Henry Ford is remembered for saying, “History is bunk”. What he actually said in 1916 was, ”History is more or less bunk. It's tradition. We don't want tradition. We want to live in the present, and the only history that is worth a tinker's damn is the history that we make today."
But history does honour Henry Ford: the industrialist who introduced the assembly line, making cars cheaper and available to ordinary working people.
Ford also said, “You can't build a reputation on what you are going to do.” It’s actually achieving something that puts your name in the history books.
And Charles Sturt was one of those great achievers.
He was born into a large family, and without enough money to attend university, joined the army. Promoted to Captain by 1825, Sturt arrived in Sydney aboard the Mariner in 1827, with convicts.
His interest in exploring led him along the Macquarie River and down the Darling.
Sturt and his party then travelled down the Murrumbidgee with George Macleay, following the Murray to the sea. They rowed against the current back up the river to near where Narrandera now stands. They were exhausted. Their supplies had run out. Relief finally arrived, but Sturt went blind for some months and never fully recovered his health.
Returning to England on sick leave, now blind, he published in 1833 his “Two Expeditions into the Interior of Southern Australia”.
This work is credited not only for awakening the interest of the English public, but for Wakefield choosing Adelaide for a new settlement.
Sturt married Charlotte Christiana Greene in 1834, returned to Australia and took up a 5000 acre land grant near where Canberra now stands. His property was called “Belconnen”. This man’s influence on Australia’s colonial history knew no bounds.
The Sturts moved to the Adelaide area. Charles Sturt was a new age man. When he led a party up the Murray River, Charlotte Sturt, Charlotte's maidservant and Julia Gawler were with him, the first white women to travel the Murray!
Sturt also travelled extensively in north-west NSW (hence Sturt National Park, Sturt’s Desert Pea) and on to the Simpson Desert. Sturt died in England in 1869. The Queen granted Charlotte the title of Lady Sturt.
This man’s influence on Australia’s colonial history knew no bounds.
He was no soft-cushion office researcher. Sturt may not have had a university degree, but research and writings through his guts and determination, facing danger and the unknown, advanced early Australia.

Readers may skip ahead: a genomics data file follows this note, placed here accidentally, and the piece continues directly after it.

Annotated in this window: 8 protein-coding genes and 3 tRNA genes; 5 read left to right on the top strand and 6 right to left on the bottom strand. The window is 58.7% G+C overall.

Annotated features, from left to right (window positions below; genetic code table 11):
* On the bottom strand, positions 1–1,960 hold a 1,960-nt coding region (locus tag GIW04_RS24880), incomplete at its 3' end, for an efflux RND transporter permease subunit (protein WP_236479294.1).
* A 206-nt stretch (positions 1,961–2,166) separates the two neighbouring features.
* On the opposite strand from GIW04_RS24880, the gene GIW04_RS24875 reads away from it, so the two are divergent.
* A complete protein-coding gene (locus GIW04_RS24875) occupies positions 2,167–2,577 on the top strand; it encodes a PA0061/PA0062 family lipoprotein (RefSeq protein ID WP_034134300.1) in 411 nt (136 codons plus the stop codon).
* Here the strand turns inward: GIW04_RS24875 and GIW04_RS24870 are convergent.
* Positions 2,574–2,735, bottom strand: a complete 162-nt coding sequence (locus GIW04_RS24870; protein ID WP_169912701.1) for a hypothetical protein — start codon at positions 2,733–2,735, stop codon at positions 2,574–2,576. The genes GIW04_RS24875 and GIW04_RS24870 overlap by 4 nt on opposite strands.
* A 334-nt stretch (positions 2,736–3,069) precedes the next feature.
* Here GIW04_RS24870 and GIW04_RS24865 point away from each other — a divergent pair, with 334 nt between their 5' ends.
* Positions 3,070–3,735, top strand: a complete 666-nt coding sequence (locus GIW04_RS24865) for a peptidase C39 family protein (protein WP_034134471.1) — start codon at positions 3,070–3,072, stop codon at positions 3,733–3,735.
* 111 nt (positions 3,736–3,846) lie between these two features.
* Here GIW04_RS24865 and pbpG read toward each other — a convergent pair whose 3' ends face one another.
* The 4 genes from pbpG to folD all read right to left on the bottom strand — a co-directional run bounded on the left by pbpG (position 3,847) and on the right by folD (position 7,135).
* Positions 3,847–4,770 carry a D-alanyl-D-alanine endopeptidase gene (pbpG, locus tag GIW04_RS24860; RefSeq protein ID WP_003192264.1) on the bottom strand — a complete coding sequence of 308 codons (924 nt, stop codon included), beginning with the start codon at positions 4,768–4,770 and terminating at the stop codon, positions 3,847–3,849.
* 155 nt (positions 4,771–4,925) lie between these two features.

With Sturt’s exploration of the Bathurst area, and then the Riverina, we can appreciate why the name “Charles Sturt University” is so appropriate for our university.
So why change the name?
Let’s look at university gender politics behind the campaign for a name change. Sturt represents slogans like “white male privilege”, and “Dead White Male”.
You’ve lived a sheltered existence and not caught up with this tripe?
For example, in June last year the joint general secretary of the UK’s National Education Union, Mary Bousted, criticised the national curriculum for failing to include enough black and female writers.
She claims that “schools must look beyond ‘dead white men’ such as Shakespeare and Shelley to make the curriculum more diverse”.
There’s nothing wrong with including black and female writers. But Jane Austen and the Bronte sisters have received similar exclusion.
It’s more a case of removing history, and tradition, as Henry Ford would have advocated.
Yet when I was in England, a busload of Japanese students were visiting the church where the Bronte Sisters are buried. Clasping her hands one of the Japanese girls swooned as she rattled off timeless favourites like Jane Eyre and Wuthering Heights.
Sadly, it would appear that Charles Sturt’s modern day gender researchers are far more concerned with meetings in air-conditioned offices to rewrite history.
Taking the “Charles” out of the university’s name removes the male part of the title.
After all, Charles Sturt is simply another “Dead White Male”.
Read foundation vice-chancellor Cliff Blake’s letter in last Wednesday’s DA. Charles Sturt University has an established reputation for high rates of graduate employment throughout Australia and overseas.
Stop this gender nonsense and let the honour remain for the man to whom the Riverina and Central West owes so much.